Nick Cannon beat Mariah to the pitch...I mean punch. Cannon officially filed for divorce from his once-chart-top-singing wife. Now, Cannon didn't exactly come into the marriage with the same amount that Carey did. According to TMZ.com, their pre-nup specifies that five-time Grammy Award-winning singer Carey, 45, is worth $150-million and that singer-actor and "America's Got Talent" host Cannon, 34, came into their 2008 marriage with less than $500,000. He has since earned millions of dollars independent of his estranged wife. TMZ said the document also contained a confidentiality clause, with a $250,000 penalty for Cannon should he violate it, and a $500,000 penalty for Carey.
In this case, what does a confidentiality clause mean for the couple? What would Cannon or Carey have to do in order to break the clause? What does Cannon need to be careful with while going through this divorce? Other than a fine, what do both Carey and Cannon have to lose?
We touched base with Kaine Fisher, local attorney and Chairman of the Family Law Department at Rose Law Group, and asked him to weigh in on high profile celebrity divorce situation that has been causing waves in the media recently.
"At least in Arizona, and in most states I presume, it is imperative that each party to a pre-nup provide the other party with full disclosure about their financial situation, such as assets, liabilities, and income, in order for the agreement to be valid and enforceable upon divorce. So, I’m not shocked the Carey-Cannon pre-nup includes information about their respective net worth. It is also not surprising, in light of their celebrity status, that Nick and Mariah’s pre-nup has a confidentiality clause. A confidentiality clause is commonly used to protect the privacy of each party involved. This is generally of grave important to high-profile celebrities who deal with nosey reporters on a daily basis – reporters whose very essence is to expose every nook and cranny in a celebrity’s life. I’m almost certain the confidentiality clause would have applied to the lawyers involved in drafting the pre-up as well. What is most surprising to me is how we come to find out about what the document says about their net worth.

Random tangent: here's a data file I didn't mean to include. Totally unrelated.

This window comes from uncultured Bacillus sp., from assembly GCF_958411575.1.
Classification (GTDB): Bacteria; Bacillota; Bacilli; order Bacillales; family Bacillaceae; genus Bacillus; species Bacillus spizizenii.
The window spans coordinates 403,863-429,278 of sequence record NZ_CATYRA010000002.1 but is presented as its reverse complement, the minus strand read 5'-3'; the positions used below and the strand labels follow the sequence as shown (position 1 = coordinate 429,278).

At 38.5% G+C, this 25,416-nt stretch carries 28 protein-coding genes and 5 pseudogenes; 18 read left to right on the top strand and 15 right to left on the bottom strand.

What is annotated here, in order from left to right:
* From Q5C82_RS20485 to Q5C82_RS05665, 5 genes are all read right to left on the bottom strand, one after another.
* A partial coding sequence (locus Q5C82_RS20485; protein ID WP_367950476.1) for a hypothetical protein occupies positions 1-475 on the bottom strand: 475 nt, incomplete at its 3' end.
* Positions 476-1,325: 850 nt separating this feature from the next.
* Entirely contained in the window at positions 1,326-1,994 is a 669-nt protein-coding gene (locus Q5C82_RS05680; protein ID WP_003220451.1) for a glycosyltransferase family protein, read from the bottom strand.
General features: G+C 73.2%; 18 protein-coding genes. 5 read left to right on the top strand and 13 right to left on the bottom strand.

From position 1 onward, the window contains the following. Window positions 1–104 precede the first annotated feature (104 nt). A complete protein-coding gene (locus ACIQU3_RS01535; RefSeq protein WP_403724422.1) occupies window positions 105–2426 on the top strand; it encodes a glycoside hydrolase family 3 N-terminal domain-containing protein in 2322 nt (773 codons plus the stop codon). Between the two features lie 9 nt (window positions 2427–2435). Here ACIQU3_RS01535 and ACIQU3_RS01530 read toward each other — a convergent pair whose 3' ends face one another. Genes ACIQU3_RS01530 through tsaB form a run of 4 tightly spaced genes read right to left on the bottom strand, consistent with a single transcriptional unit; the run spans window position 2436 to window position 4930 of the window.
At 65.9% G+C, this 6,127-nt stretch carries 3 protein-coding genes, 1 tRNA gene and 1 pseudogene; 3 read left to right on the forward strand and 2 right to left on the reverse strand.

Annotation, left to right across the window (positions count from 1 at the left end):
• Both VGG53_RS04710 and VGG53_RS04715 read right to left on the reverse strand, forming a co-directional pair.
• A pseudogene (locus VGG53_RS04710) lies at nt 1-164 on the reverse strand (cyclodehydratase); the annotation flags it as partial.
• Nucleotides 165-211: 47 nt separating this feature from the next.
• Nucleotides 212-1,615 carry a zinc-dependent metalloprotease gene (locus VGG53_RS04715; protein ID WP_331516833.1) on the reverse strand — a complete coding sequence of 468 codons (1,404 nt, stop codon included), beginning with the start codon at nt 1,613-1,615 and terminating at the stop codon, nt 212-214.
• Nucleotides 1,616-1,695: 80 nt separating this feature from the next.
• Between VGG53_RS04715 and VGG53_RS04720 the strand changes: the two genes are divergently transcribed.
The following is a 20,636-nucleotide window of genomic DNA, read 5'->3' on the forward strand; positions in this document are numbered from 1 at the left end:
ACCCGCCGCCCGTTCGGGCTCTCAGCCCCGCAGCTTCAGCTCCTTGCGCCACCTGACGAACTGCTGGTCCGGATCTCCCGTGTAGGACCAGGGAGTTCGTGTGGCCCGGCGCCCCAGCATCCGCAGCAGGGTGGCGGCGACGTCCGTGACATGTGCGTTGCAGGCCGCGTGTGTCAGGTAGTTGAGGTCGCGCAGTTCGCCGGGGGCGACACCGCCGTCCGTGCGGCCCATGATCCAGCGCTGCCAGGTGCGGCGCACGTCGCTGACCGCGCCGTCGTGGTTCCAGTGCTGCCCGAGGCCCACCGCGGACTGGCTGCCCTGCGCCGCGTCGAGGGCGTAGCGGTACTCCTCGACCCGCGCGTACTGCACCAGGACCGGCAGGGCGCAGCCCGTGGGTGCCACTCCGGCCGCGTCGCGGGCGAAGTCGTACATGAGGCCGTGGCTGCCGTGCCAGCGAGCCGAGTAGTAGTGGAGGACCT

Who leaked the information? I can’t think of anyone else who would have knowledge about the content of the pre-nup. I’m sure whoever it was who said something is going to have to pay the price in some way or another. I guess one possibility is that one of the parties is contesting the validity of the pre-nup, and in doing so, filed the agreement with the divorce court. However, based on the confidentiality agreement, I don’t see any judge hesitating to seal the case, or at the very least seal the pre-nup, in order to preserve the parties’ privacy interests. I haven’t seen the pre-nup, but I guess another possibility is that the pre-nup contains an “escape” clause. These are certainly not typically included in a pre-nup and I can’t imagine what type of conduct would justify alleviating a party from honoring the confidentiality agreement. The “fine” (also known as a liquidated damages clause) may not be the only thing these two have to worry about if confidentiality is breached. Either one of them could be on the hook for any additional damage (perhaps to their reputation) caused by the release of information contained in the pre-nup."
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